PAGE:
Changes in muscle compartment pressure after cardiopulmonary bypass.
Author(s): Simonardottir L, Torfason B, Stefansson E, Magnusson J
Affiliation(s): Department of Cardiothoracic Surgery, Landspitalinn - University Hospital, 101 Reykjavik, Iceland. email@example.com
Publication date & source: 2006-05, Perfusion., 21(3):157-63.
Publication type: Randomized Controlled Trial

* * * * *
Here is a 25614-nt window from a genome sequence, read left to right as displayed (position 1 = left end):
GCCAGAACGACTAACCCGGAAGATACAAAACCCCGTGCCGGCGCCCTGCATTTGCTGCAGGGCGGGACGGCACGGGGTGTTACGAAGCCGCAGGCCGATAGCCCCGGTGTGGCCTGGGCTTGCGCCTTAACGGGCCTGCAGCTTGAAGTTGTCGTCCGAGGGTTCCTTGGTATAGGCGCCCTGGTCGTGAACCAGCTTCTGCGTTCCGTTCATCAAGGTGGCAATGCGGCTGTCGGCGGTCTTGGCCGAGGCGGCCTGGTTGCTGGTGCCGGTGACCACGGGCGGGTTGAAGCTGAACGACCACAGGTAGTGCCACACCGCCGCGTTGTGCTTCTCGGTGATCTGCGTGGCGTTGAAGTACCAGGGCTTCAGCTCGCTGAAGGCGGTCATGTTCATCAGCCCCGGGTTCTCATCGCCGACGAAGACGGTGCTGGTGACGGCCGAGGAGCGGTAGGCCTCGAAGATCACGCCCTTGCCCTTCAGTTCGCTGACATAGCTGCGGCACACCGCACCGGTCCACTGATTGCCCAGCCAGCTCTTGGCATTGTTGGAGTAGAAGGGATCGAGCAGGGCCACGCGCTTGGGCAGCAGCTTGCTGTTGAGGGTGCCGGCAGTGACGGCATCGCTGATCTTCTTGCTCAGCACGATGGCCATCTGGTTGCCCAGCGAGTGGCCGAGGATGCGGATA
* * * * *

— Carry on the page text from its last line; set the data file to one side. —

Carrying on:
PURPOSE: Hemodilution and inflammation lead to edema and increased muscle compartment pressure after cardiac surgery. The aim of this study was to find whether muscle compartment pressure was affected by the addition of albumin and mannitol to the pump prime, heparin coating or leukocyte depletion. Additionally, we studied the relationship between intraocular pressure and lower leg muscle compartment pressure. Edema during and following cardiac surgery is due to hemodynamic, osmotic and inflammatory changes, according to Starling's Law. We attempted to influence the osmotic balance and reduce the inflammatory response in order to reduce the edema. METHODS: Thirty-six patients who underwent cardiac surgery were randomly allocated into four groups. Group A received albumin and mannitol into the pump prime. Group B had an, heparin-coated perfusion system, Group C had a leukocyte-depletion arterial line filter and Group D was the control group, where intraocular pressure was also measured. RESULTS: Lower leg muscle compartment pressure increased significantly during and after cardiac surgery in all groups, but this increase was significantly less in Group A than in the control group 24 h after surgery. No correlation was found between muscular compartment pressure and intraocular pressure. The intraocular pressure profile is different from the muscular compartment pressure and recovers much faster. CONCLUSION: Lower leg muscle compartment pressure and intraocular pressure behave differently during and after cardiac surgery. Albumin and mannitol added to the pump prime decreases muscle compartment pressure after cardiac surgery.